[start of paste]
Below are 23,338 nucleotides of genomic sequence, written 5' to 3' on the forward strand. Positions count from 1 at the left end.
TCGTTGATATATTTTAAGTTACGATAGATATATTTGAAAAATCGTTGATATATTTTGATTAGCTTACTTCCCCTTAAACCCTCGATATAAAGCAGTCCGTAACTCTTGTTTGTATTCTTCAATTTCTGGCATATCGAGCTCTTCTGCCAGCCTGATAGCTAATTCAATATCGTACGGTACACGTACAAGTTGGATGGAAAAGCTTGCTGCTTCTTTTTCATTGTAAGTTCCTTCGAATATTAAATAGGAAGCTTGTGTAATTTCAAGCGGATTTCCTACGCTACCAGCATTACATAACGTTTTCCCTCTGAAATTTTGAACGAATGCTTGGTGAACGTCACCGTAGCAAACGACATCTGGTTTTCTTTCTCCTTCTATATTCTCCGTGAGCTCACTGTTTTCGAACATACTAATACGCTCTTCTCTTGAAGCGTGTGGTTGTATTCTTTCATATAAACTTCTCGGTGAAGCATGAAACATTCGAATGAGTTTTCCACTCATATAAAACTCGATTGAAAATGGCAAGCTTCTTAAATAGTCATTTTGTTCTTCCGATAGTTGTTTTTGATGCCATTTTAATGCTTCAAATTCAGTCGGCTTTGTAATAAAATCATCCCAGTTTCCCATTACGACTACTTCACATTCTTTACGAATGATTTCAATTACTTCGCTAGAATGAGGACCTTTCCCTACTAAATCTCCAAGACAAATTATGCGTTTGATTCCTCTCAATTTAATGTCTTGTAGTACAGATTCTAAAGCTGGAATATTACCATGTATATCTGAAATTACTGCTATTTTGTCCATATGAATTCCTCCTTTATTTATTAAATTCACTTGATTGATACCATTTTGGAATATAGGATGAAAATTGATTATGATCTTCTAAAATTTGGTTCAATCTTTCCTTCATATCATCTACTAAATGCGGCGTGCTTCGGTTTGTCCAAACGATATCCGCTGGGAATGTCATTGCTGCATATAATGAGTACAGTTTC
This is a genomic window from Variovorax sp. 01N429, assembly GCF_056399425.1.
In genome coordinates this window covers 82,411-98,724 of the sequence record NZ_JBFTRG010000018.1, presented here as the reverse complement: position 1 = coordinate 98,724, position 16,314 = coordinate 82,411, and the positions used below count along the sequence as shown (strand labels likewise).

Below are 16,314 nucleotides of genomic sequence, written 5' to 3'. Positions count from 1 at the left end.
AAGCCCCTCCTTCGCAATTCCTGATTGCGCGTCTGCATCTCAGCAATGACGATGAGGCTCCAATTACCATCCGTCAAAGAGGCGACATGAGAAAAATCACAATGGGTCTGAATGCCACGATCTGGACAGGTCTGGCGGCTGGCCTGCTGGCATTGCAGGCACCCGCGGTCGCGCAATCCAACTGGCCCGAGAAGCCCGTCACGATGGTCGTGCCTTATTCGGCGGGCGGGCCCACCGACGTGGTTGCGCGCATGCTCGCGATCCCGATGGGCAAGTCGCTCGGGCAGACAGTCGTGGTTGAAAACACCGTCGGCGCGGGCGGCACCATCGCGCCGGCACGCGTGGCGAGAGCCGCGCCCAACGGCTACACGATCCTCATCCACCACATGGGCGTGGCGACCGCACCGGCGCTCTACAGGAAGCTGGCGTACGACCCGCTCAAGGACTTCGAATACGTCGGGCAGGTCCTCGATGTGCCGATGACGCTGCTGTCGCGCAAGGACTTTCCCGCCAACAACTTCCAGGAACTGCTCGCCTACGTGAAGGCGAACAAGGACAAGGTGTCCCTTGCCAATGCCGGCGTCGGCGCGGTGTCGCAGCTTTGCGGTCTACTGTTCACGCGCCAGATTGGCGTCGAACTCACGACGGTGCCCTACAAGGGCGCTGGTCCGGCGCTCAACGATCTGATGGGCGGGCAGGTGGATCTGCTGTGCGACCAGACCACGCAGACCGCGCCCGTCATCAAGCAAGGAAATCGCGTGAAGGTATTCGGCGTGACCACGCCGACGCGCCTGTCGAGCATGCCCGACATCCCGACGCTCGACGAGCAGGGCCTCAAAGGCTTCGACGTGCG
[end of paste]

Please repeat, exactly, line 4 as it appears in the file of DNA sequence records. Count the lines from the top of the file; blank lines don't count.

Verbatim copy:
In genome coordinates this window covers 82,411-98,724 of the sequence record NZ_JBFTRG010000018.1, presented here as the reverse complement: position 1 = coordinate 98,724, position 16,314 = coordinate 82,411, and the positions used below count along the sequence as shown (strand labels likewise).